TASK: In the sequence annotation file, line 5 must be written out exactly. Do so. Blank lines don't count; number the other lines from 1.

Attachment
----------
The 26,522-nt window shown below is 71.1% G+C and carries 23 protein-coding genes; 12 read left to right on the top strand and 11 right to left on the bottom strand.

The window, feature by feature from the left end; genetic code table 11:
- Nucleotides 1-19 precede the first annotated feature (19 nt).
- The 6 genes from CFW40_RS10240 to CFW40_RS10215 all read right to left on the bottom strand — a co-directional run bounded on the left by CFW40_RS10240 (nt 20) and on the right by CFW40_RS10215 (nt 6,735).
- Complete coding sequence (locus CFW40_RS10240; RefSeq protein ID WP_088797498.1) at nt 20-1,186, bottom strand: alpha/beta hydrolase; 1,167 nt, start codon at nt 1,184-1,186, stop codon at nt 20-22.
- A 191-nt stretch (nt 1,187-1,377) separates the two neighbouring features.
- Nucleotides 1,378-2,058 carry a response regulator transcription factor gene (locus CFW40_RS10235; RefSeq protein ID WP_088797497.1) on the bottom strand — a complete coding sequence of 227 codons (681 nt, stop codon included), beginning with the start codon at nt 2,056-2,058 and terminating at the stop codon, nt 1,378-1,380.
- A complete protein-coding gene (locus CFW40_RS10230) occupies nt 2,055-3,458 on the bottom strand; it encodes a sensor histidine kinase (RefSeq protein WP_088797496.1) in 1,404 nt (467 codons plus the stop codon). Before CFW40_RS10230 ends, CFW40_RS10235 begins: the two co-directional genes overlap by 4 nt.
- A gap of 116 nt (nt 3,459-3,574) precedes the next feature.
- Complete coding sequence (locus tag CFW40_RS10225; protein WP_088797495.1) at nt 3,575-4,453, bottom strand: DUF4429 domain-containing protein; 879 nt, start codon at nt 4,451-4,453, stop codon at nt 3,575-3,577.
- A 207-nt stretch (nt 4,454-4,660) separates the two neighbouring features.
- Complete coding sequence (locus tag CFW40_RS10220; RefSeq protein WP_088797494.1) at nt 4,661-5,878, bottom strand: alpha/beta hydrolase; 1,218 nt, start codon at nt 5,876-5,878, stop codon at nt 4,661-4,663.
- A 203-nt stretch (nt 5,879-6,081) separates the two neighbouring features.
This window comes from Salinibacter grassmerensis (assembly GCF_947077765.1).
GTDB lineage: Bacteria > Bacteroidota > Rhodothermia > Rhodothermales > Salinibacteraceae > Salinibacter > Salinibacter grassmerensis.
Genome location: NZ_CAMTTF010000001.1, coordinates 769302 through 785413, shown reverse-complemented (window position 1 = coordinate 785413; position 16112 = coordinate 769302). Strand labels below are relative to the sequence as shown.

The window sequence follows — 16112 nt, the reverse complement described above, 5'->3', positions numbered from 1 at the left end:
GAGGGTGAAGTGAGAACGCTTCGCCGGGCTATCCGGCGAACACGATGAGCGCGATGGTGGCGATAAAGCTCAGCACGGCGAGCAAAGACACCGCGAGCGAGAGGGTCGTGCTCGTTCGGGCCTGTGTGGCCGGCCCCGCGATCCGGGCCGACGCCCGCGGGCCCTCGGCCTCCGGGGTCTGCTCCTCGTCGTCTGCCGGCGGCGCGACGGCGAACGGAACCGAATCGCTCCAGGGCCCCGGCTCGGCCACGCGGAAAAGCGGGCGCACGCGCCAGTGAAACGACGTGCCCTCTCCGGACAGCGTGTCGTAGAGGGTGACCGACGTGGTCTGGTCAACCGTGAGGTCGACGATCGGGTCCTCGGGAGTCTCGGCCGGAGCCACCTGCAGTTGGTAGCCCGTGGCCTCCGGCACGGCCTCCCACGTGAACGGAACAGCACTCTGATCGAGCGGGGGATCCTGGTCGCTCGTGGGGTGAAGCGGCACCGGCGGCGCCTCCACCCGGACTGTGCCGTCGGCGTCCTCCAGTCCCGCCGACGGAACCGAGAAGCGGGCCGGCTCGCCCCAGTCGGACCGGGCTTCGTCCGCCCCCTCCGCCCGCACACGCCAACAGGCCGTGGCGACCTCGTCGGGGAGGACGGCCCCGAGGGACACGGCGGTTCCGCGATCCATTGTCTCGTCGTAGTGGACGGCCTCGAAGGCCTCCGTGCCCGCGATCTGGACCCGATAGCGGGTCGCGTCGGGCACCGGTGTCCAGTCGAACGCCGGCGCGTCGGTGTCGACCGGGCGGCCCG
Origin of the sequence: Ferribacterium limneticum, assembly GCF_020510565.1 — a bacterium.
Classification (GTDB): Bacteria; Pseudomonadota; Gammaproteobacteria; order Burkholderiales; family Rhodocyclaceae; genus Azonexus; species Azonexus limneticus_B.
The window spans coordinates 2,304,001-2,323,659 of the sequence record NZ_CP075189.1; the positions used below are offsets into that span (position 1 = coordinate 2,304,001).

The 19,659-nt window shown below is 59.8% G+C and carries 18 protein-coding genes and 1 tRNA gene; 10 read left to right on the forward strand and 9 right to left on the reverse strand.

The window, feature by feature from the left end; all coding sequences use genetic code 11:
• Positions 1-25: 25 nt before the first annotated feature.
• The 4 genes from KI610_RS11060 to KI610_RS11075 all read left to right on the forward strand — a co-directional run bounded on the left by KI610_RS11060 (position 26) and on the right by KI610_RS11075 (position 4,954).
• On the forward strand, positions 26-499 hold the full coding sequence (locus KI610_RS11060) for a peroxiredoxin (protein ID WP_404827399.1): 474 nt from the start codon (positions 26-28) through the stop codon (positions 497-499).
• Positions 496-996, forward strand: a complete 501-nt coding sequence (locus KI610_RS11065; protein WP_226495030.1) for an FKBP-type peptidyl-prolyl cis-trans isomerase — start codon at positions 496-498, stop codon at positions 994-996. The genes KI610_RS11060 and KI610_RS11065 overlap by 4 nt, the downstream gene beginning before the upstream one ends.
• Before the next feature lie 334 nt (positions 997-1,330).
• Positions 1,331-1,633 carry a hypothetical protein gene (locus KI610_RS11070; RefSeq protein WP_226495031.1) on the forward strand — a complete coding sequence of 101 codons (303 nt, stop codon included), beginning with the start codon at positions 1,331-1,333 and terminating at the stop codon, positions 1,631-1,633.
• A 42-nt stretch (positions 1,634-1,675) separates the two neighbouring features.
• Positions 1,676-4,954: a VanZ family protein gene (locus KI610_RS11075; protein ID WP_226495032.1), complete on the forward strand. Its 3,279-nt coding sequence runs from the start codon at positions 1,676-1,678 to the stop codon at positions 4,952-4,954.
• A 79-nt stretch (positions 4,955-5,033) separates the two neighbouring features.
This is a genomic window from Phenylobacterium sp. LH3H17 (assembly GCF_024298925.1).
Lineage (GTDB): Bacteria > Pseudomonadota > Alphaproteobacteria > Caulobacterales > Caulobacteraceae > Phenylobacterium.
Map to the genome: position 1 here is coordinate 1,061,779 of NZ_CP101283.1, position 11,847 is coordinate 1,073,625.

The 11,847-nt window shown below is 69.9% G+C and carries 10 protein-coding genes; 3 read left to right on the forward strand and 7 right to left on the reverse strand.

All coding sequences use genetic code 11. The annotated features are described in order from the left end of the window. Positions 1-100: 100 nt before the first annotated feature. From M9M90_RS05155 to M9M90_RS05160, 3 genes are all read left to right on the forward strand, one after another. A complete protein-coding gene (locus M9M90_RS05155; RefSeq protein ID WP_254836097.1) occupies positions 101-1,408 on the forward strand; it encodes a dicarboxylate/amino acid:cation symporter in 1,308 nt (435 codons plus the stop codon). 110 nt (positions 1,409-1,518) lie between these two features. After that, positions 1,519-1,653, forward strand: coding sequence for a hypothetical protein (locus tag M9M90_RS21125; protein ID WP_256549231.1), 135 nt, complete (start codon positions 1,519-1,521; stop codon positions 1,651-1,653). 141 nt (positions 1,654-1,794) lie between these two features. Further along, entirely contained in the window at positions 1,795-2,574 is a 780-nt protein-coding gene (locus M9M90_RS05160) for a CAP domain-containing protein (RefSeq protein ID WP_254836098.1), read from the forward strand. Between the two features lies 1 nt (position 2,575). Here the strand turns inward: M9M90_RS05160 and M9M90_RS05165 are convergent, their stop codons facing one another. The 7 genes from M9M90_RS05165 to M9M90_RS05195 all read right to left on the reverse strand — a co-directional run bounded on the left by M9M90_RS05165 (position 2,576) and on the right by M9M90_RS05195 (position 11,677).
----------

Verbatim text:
- Complete coding sequence (locus CFW40_RS10240; RefSeq protein ID WP_088797498.1) at nt 20-1,186, bottom strand: alpha/beta hydrolase; 1,167 nt, start codon at nt 1,184-1,186, stop codon at nt 20-22.